The City is ancient and vast, built up over the millennia, layer upon layer. Once a thriving metropolis, it has sprawled beyond its walls, inciting and waging constant wars with neighbouring tribes and kingdoms – creating a barren wasteland of what was once green and productive.
At the heart of the City lives the emperor. Few have ever seen him, but those who have recall a man in his prime, though he should be very old. Some speculate that he is no longer human, others wonder if indeed he truly ever was. And a small number have come to the desperate conclusion that the only way to stop the City’s incessant war and the constant bloodshed is to end the emperor’s unnaturally long life.
From the maze-like sewers and catacombs below the City, where the poor struggle to stay alive in the dark, to the blood-soaked fields of battle where few heroes manage to survive the never-ending siege, these rebels pin their hopes on one man: Shuskara. Once the emperor’s foremost general, he was betrayed long ago and is believed to be dead. But, under different aliases, he has survived, forsaking his City and hiding from the man to whom he once vowed his allegiance. Now, the time has come for Shuskara to emerge from the shadows and lead a final bid to free the City from those who have brought it and its people to their knees for so long…
Inspired world-building, complex and wholly believable characters, thrilling battle scenes and glorious storytelling come together in this epic novel. Exciting, dark and affecting,The City is a stunning achievement that places its author at the very front rank of fantasy fiction.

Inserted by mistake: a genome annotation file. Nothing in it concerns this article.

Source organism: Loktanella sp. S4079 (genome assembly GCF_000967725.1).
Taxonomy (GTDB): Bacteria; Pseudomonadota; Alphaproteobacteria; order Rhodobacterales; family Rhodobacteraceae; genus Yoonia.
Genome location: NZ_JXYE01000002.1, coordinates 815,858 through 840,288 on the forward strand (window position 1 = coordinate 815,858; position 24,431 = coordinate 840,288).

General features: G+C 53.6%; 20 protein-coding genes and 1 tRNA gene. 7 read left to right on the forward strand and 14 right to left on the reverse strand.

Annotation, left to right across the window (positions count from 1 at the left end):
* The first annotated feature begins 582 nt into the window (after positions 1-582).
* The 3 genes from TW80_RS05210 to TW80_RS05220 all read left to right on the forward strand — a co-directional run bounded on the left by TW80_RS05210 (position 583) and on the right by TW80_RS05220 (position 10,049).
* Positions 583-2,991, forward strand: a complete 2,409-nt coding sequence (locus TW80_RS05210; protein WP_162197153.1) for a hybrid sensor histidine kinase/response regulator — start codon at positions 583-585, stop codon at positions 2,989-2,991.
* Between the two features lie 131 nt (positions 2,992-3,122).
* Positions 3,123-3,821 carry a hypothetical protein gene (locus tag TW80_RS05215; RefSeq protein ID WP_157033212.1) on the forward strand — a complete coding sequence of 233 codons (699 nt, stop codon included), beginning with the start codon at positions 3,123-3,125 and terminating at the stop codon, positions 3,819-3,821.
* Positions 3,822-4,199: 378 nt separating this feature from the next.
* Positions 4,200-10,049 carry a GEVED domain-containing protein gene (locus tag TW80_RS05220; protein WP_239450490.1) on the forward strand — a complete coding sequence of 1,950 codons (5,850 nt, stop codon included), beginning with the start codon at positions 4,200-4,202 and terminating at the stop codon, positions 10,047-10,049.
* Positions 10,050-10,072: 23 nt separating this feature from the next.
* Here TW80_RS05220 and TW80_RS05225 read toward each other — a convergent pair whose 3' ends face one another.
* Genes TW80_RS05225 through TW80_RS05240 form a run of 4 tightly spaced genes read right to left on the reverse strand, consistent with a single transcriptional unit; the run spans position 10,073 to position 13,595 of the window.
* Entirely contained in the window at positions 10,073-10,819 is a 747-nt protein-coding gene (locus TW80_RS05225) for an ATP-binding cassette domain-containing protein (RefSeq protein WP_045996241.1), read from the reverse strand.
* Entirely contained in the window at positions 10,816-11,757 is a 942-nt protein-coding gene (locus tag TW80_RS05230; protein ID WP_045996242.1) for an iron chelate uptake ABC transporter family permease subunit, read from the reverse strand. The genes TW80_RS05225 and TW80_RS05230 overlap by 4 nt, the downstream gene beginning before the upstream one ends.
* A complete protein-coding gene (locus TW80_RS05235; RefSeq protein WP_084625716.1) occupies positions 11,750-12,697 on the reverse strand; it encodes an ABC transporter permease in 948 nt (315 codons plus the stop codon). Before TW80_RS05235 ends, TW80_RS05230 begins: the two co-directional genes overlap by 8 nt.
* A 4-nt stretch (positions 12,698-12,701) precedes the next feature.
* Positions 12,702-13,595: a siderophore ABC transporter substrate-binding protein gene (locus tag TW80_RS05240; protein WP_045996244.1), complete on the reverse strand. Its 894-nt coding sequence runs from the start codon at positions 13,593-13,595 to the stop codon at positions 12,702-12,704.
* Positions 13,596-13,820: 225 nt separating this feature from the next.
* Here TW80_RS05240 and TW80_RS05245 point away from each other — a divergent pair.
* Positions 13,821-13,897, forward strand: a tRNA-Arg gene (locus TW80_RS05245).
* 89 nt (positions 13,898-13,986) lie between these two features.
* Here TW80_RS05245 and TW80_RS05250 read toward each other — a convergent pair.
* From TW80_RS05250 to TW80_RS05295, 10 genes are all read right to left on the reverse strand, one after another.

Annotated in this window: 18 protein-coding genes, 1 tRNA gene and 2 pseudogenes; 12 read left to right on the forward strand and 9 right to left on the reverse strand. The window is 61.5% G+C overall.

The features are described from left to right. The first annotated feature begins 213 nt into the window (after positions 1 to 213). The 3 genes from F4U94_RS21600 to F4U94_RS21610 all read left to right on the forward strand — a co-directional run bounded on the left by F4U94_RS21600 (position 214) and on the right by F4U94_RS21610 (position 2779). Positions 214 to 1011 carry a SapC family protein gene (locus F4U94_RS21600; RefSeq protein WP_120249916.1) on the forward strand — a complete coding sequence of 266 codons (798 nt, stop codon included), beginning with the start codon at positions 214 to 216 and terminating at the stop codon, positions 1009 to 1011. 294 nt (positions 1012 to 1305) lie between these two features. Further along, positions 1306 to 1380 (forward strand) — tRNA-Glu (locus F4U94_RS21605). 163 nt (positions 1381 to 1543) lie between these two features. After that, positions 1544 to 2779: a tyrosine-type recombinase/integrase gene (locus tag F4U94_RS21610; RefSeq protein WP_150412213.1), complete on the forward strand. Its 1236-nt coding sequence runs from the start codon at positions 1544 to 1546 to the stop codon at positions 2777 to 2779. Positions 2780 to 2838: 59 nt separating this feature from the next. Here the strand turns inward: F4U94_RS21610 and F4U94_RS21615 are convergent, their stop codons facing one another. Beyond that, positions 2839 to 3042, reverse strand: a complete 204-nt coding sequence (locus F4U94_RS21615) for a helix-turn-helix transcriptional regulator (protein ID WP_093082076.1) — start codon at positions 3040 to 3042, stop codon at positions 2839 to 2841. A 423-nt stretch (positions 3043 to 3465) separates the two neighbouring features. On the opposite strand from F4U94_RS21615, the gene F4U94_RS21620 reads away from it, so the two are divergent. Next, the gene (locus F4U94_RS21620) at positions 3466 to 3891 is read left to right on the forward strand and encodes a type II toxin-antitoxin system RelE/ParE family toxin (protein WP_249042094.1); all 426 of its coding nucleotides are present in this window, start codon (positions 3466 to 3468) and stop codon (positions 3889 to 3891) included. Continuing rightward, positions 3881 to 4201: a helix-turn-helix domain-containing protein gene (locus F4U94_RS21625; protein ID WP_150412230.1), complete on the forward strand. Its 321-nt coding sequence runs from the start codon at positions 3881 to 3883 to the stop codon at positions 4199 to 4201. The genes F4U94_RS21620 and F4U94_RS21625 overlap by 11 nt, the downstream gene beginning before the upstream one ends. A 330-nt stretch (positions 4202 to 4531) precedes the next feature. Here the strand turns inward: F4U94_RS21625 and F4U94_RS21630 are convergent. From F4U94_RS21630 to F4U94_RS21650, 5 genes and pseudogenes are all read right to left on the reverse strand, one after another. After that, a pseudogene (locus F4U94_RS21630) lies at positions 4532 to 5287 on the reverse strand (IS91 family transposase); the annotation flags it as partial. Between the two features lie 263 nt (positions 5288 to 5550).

Look at that description. Look at it. I should have loved this book.
I really should have. I should ahve adored it. I should be singing its praises right now, finding a way to force you to read it. I should be telling you this is the best new fantasy to be out on the market.
But I can’t.
I don’t know what it is. I am unable to tell you, which is strange. I can normally at least give you an idea of what stopped me from finishing. Terrible writing, or super-offensive (to me) ideas, or, or or .. The City didn’t have those. Or at least it didn’t by page 104, which is where I stopped.
Perhaps books this long and dense aren’t best read on ereaders. Perhaps it wasn’t the book for me. All I know is I found it confusing and I couldn’t keep up with it. I abanonded it at page 104 when I became aware I had no idea who these characters were or what was going on.
It’s a shame, because the writing is good, if slightly bland. The world is intriguing. But I just couldn’t finish it. I’m not angry (except at myself.) I’m sad. I should have loved this book.
DNF, with regrets.
Provided through Netgalley by the publisher.
- The Morning After World Book Night (tor.com)
- The Influence of History on Epic Fantasy by Anthony Ryan (silkscreenviews.wordpress.com)